If you think about it, although school is very important, it does not really take up very much of a child's time. In the United States, the school year averages 180 days; in other nations, the school year can last up to 240 days and students are often in school more hours per day than American students. Clearly, the hours and days that a child is not in school are important for learning, too. Here are some things that you can do to help your child to make the most of that time:
Encourage Your Child to Read
Helping your child become a reader is the single most important thing that you can do to help the child to succeed in school—and in life. The importance of reading simply can't be overstated. Reading helps children in all school subjects. More important, it is the key to lifelong learning. Here are some tips on how to help your child become a reader.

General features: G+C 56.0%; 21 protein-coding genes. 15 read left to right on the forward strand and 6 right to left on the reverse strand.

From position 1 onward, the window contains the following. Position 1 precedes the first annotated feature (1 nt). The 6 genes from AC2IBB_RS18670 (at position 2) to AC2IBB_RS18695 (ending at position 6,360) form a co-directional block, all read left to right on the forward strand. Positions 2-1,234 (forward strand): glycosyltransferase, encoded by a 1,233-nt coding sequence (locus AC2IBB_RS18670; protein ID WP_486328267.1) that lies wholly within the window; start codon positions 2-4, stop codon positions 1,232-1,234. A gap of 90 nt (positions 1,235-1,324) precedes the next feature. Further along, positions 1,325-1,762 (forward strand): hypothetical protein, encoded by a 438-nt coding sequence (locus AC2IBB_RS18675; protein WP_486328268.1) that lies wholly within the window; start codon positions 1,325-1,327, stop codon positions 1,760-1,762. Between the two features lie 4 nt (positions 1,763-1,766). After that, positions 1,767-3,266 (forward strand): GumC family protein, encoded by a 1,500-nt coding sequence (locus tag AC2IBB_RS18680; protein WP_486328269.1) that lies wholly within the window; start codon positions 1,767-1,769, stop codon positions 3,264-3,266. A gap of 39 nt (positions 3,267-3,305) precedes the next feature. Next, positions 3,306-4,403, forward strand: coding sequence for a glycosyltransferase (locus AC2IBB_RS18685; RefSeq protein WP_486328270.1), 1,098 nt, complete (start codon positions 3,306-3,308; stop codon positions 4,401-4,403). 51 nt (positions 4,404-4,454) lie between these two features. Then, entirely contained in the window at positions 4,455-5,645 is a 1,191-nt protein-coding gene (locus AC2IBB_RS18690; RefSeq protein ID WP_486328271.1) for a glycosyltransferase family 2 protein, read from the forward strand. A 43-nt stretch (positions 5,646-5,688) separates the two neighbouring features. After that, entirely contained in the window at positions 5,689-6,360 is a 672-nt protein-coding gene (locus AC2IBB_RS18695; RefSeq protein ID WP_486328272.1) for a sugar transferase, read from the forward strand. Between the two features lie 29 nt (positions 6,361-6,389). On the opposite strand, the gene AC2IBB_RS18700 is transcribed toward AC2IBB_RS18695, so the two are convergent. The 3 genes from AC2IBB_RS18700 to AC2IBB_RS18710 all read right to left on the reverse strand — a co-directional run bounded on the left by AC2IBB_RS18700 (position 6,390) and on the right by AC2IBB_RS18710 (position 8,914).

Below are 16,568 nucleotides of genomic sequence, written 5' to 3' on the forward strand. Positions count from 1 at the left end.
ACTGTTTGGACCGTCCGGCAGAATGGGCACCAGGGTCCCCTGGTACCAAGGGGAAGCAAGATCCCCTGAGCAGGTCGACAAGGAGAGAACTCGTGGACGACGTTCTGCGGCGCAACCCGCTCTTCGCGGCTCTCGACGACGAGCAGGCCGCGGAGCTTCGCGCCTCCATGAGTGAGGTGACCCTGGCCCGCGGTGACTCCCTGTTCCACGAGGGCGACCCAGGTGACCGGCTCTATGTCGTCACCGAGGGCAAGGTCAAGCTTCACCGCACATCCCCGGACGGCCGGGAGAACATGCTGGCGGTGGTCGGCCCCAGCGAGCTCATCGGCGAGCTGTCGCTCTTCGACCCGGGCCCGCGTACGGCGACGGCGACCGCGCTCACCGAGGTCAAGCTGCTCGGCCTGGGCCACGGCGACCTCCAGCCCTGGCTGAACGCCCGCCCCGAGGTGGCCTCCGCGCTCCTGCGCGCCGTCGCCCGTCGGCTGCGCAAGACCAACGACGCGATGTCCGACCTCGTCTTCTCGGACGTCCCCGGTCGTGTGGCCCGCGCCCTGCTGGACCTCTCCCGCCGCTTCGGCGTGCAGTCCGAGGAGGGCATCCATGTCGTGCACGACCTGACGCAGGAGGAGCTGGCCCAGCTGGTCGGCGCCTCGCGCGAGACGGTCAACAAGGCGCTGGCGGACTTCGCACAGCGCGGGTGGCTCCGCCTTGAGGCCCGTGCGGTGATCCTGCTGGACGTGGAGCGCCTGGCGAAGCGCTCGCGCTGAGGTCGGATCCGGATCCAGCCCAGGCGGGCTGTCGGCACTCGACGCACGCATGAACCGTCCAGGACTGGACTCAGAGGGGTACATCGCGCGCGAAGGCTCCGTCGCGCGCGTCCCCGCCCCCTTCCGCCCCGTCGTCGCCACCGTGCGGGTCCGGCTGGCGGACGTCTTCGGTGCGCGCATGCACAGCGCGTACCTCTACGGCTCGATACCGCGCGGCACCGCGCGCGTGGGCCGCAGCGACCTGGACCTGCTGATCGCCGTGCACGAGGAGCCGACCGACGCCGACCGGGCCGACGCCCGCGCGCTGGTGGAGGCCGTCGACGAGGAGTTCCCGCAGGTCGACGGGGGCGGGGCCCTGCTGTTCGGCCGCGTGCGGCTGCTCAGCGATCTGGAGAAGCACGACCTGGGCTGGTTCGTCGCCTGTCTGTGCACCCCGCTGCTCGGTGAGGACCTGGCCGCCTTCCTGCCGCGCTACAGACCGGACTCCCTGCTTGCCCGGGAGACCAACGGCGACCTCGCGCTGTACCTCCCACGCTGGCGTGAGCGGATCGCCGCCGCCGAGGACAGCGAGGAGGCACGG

Start early. When your child is still a baby, reading aloud to him[ *** ] should become part of your daily routine. At first, read for no more than a few minutes at a time, several times a day. As your child grows older, you should be able to tell if he wants you to read for longer periods. As you read, talk with your child. Encourage him to ask questions and to talk about the story. Ask him to predict what will come next. When your child begins to read, ask him to read to you from books or magazines that he enjoys.
Make sure that your home has lots of reading materials that are appropriate for your child. Keep books, magazines and newspapers in the house. Reading materials don't have to be new or expensive. You often can find good books and magazines for your child at yard or library sales. Ask family members and friends to consider giving your child books and magazine subscriptions as gifts for birthdays or other special occasions. Set aside quiet time for family reading. Some families even enjoy reading aloud to each other, with each family member choosing a book, story, poem or article to read to the others.